Orange County
Huntington Beach

California Beaches

 
>     Hotels
>     Beaches
>     Cities - alpha
>     Cities - by region
>     Events
>     Beach Photos
>     Beach Hotels
>     Casinos
>     Beach Vacations
>     Kids Vacations
>     Golf Hotels
>     Pet Friendly
>     Spa Vacations
>     Shopping
>     Tennis
>     Theme Parks
>     Ticket Discounts
>     Wine Tasting
 
 

Site map


 
Huntington Beach California Historical Information
 

 

Many who visit Huntington Beach today will notice the signs of oil in many landscapes--especially noticeable are the oil fields overlooking the Pacific Ocean on Coast Highway. Though less prominent than the role it once played, oil has not completely disappeared, as evidenced by the oil fields, derricks and pumps you can see along the coast and offshore of Huntington Beach.

 

But when you study the history of this oil-rich land, you may be shocked to discover there once was so much oil industry that it was a marvel people actually thought of the city as a tourist attraction. Oil helped turn Los Angeles and the US into the economic power it became for a century, and oil still is the primary fuel for that moves the economy in the start of the 21st century.

 

In 1901, Col. Robert Northam owned 1,400 acres of land in what is now Huntington Beach. Then, in 1919, S.H. Gester, a young petroleum engineer with Standard Oil in San Francisco, looked over Huntington Beach and decided it had potential as an oil-production area. Standard Oil leased some land from Northam and brought in the Discovery Well on May 24, 1920, name A-1, and it produced 72 bopd. Late that year in November, the Bolsa Chica #1 blew. It gushed with 1,742 bopd and 4,000,000 cubic feet of gas.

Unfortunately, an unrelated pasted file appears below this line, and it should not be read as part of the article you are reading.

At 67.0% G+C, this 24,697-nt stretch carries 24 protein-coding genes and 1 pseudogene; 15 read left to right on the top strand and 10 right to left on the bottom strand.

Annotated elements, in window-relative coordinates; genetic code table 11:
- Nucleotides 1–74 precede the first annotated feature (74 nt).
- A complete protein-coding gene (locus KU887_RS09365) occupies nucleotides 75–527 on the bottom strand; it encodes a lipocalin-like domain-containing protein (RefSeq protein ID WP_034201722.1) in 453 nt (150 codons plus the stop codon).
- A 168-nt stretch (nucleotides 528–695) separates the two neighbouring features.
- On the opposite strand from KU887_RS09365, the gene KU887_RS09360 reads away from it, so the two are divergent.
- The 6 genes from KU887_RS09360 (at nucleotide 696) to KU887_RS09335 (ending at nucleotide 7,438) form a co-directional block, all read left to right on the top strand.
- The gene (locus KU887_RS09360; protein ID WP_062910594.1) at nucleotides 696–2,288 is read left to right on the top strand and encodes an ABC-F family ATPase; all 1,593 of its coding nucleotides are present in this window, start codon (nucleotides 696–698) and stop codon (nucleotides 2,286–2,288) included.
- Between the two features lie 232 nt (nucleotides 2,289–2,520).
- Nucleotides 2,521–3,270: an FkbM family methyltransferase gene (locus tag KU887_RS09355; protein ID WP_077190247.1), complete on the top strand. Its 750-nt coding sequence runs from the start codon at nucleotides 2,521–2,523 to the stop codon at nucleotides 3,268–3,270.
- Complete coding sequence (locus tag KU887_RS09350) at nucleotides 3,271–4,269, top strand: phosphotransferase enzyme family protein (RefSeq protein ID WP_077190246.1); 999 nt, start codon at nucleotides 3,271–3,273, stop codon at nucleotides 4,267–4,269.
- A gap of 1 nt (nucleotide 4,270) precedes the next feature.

To commemorate the Discovery Well, Huntington A-1 and the beginning of the Huntington Beach Oil Field, the Standard Oil Company of California and Petroleum Production Pioneers, Inc. placed a stone marker at the site on September 10, 1960. On May 24, 2002, Huntington A-1 was rededicated with a final tribute.

 

On February 14, 2002, a group of long time Standard Oil Company employees and representatives from the City of Huntington Beach met to discuss the rededication of the park encompassing the Discovery Oil Well in Huntington Beach. As a result, a committee was formed to plan the rededication ceremony held on May 24, 2002.  A program consisting of a panel discussion of oil production workers was held at the Huntington Beach Art Center.